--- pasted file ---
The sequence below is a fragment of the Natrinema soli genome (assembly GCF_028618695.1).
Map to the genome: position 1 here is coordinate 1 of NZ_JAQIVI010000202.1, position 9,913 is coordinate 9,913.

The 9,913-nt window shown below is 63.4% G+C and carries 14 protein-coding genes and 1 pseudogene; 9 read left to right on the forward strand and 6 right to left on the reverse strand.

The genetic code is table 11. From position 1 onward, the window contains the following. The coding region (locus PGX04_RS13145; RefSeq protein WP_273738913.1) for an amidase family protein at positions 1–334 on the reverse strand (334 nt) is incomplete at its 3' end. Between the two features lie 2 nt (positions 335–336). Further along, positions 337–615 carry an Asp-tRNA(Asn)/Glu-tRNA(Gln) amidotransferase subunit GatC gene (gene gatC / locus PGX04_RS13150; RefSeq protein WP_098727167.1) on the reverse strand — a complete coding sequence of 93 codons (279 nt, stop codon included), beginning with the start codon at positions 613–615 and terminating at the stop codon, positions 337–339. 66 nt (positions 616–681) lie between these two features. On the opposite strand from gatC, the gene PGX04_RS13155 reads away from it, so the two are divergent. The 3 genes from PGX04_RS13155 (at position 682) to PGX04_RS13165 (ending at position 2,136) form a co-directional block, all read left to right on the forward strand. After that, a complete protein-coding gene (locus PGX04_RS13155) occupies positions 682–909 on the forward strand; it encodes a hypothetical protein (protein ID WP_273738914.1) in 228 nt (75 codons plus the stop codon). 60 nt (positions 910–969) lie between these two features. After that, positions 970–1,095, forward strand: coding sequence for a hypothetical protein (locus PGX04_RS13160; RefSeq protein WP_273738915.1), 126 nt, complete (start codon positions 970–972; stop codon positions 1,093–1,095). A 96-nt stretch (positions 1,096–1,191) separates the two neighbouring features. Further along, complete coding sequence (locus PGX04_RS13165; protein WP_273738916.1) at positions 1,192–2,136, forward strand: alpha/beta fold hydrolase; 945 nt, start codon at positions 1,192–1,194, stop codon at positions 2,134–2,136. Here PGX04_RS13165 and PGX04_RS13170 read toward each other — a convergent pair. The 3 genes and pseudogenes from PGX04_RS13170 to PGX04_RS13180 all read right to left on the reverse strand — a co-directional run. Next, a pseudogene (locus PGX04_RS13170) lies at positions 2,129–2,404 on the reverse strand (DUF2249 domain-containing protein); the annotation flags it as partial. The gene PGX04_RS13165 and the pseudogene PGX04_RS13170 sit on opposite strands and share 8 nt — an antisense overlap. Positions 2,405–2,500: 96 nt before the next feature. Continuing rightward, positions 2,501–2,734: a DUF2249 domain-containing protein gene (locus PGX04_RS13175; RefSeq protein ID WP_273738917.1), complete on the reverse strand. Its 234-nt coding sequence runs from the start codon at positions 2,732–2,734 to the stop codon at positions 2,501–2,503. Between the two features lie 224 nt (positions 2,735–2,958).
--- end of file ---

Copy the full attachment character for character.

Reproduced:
The sequence below is a fragment of the Natrinema soli genome (assembly GCF_028618695.1).
Map to the genome: position 1 here is coordinate 1 of NZ_JAQIVI010000202.1, position 9,913 is coordinate 9,913.

The 9,913-nt window shown below is 63.4% G+C and carries 14 protein-coding genes and 1 pseudogene; 9 read left to right on the forward strand and 6 right to left on the reverse strand.

The genetic code is table 11. From position 1 onward, the window contains the following. The coding region (locus PGX04_RS13145; RefSeq protein WP_273738913.1) for an amidase family protein at positions 1–334 on the reverse strand (334 nt) is incomplete at its 3' end. Between the two features lie 2 nt (positions 335–336). Further along, positions 337–615 carry an Asp-tRNA(Asn)/Glu-tRNA(Gln) amidotransferase subunit GatC gene (gene gatC / locus PGX04_RS13150; RefSeq protein WP_098727167.1) on the reverse strand — a complete coding sequence of 93 codons (279 nt, stop codon included), beginning with the start codon at positions 613–615 and terminating at the stop codon, positions 337–339. 66 nt (positions 616–681) lie between these two features. On the opposite strand from gatC, the gene PGX04_RS13155 reads away from it, so the two are divergent. The 3 genes from PGX04_RS13155 (at position 682) to PGX04_RS13165 (ending at position 2,136) form a co-directional block, all read left to right on the forward strand. After that, a complete protein-coding gene (locus PGX04_RS13155) occupies positions 682–909 on the forward strand; it encodes a hypothetical protein (protein ID WP_273738914.1) in 228 nt (75 codons plus the stop codon). 60 nt (positions 910–969) lie between these two features. After that, positions 970–1,095, forward strand: coding sequence for a hypothetical protein (locus PGX04_RS13160; RefSeq protein WP_273738915.1), 126 nt, complete (start codon positions 970–972; stop codon positions 1,093–1,095). A 96-nt stretch (positions 1,096–1,191) separates the two neighbouring features. Further along, complete coding sequence (locus PGX04_RS13165; protein WP_273738916.1) at positions 1,192–2,136, forward strand: alpha/beta fold hydrolase; 945 nt, start codon at positions 1,192–1,194, stop codon at positions 2,134–2,136. Here PGX04_RS13165 and PGX04_RS13170 read toward each other — a convergent pair. The 3 genes and pseudogenes from PGX04_RS13170 to PGX04_RS13180 all read right to left on the reverse strand — a co-directional run. Next, a pseudogene (locus PGX04_RS13170) lies at positions 2,129–2,404 on the reverse strand (DUF2249 domain-containing protein); the annotation flags it as partial. The gene PGX04_RS13165 and the pseudogene PGX04_RS13170 sit on opposite strands and share 8 nt — an antisense overlap. Positions 2,405–2,500: 96 nt before the next feature. Continuing rightward, positions 2,501–2,734: a DUF2249 domain-containing protein gene (locus PGX04_RS13175; RefSeq protein ID WP_273738917.1), complete on the reverse strand. Its 234-nt coding sequence runs from the start codon at positions 2,732–2,734 to the stop codon at positions 2,501–2,503. Between the two features lie 224 nt (positions 2,735–2,958).